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Los Angeles Times joins the crowd, erects pay wall for the news online

The Los Angeles Times is offering a wide range of online subscriptions. But will pay walls save ailing print newspapers or just guarantee their ultimate demise?

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“Fast and easy connectivity is the life blood of the Internet,” he says, "and anything that does not keep pace with that will shrink.”
 
Pay walls may prove effective for outlets with particular strengths such as size or exclusivity, says Anthony DePalma, a journalism professor at Seton Hall University who worked at The New York Times for 22 years before leaving in 2008.

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“The pay wall may work for a few very large publications, and those that are very local and therefore unique,” he writes via e-mail But, he adds, “the landscape for all those in between is gloomy indeed.”

He is not willing to throw in the towel, however.

“This matters greatly to us as a society because without some way to provide support for the difficult but critically-important work of journalism, much of it will go undone,” Mr. DePalma says.

One way to look at it, he suggests, is to compare news with bus service.

“Without some kind of financial support, only the most lucrative bus lines into Manhattan can survive. The difficult work of picking up working-class people and getting them to and from work, home, the hospital, etc. gets ignored if not for some kind of public commitment. Without the legacy media there will be news, much of it available free of charge, but not enough of it will be the kind that really matters,” he adds.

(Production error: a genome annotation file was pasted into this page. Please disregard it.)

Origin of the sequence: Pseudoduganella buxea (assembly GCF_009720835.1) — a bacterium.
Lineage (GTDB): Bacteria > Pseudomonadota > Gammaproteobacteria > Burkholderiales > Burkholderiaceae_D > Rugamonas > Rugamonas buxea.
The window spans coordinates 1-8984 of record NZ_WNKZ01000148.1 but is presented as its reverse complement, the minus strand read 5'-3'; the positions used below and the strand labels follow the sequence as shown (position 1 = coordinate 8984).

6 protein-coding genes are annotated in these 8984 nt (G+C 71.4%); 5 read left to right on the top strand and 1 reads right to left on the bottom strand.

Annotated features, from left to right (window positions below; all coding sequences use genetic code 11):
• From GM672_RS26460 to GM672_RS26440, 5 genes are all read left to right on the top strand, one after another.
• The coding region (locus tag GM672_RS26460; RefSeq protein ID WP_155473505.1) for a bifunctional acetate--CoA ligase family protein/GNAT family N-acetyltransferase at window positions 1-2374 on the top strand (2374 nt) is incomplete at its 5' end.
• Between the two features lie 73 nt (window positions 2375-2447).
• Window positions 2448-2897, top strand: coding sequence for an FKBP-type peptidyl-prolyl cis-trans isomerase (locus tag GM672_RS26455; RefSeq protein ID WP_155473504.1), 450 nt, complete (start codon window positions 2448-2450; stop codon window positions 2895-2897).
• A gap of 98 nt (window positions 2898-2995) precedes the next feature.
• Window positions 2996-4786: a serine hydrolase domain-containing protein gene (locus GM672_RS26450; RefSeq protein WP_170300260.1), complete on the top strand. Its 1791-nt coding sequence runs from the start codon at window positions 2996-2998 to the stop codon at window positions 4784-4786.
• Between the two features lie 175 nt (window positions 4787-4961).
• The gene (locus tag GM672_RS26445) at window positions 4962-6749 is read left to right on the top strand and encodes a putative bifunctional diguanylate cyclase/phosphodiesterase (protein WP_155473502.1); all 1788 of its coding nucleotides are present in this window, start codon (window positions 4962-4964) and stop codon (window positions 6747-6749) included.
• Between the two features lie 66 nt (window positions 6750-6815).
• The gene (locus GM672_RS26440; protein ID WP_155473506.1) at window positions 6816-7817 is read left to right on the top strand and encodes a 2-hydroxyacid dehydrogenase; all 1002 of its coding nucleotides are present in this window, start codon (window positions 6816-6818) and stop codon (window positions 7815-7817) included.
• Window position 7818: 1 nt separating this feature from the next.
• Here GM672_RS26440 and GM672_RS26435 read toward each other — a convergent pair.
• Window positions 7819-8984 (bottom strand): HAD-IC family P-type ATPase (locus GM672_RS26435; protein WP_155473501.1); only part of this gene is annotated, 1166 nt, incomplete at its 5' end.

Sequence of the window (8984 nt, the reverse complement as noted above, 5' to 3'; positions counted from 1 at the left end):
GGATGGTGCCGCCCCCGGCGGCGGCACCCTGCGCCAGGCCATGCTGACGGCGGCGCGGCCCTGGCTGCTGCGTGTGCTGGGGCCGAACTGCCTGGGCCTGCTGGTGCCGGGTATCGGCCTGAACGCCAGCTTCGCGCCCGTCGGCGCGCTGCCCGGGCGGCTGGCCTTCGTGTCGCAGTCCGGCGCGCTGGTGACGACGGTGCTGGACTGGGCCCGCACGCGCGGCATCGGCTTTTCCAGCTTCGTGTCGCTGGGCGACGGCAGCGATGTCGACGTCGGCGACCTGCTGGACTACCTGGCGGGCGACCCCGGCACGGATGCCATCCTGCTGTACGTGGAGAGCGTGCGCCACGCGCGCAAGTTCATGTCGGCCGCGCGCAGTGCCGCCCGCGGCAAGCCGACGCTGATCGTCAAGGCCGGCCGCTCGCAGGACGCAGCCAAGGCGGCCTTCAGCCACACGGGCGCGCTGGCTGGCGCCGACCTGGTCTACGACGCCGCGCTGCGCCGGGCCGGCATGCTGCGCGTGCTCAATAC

Others say this sort of hand-wringing is precisely what is preventing the newspaper industry from adapting to a digital world, with all new rules of the road.

“Competition is what will make these outlets better, not worse,” says Chris Tolles, chief executive officer of Topix, the largest online local forum site in the US. “They have to make the case that what they are offering has real value.”

He notes that he is a paid digital subscriber to The New York Times for that reason.

“I value what they do and don’t want it to go away,” he says. But newspapers, he adds, need to be more adaptable as they try to make this transition – and stop trying to recover the glory days back when they were cash cows with upward of 20 percent profit margins.
 
“Those monopoly days are gone forever,” he says. “Journalists need to be more humble.”

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[Editor's note: A previous version of this story mischaracterized the subscription options for digital access.]

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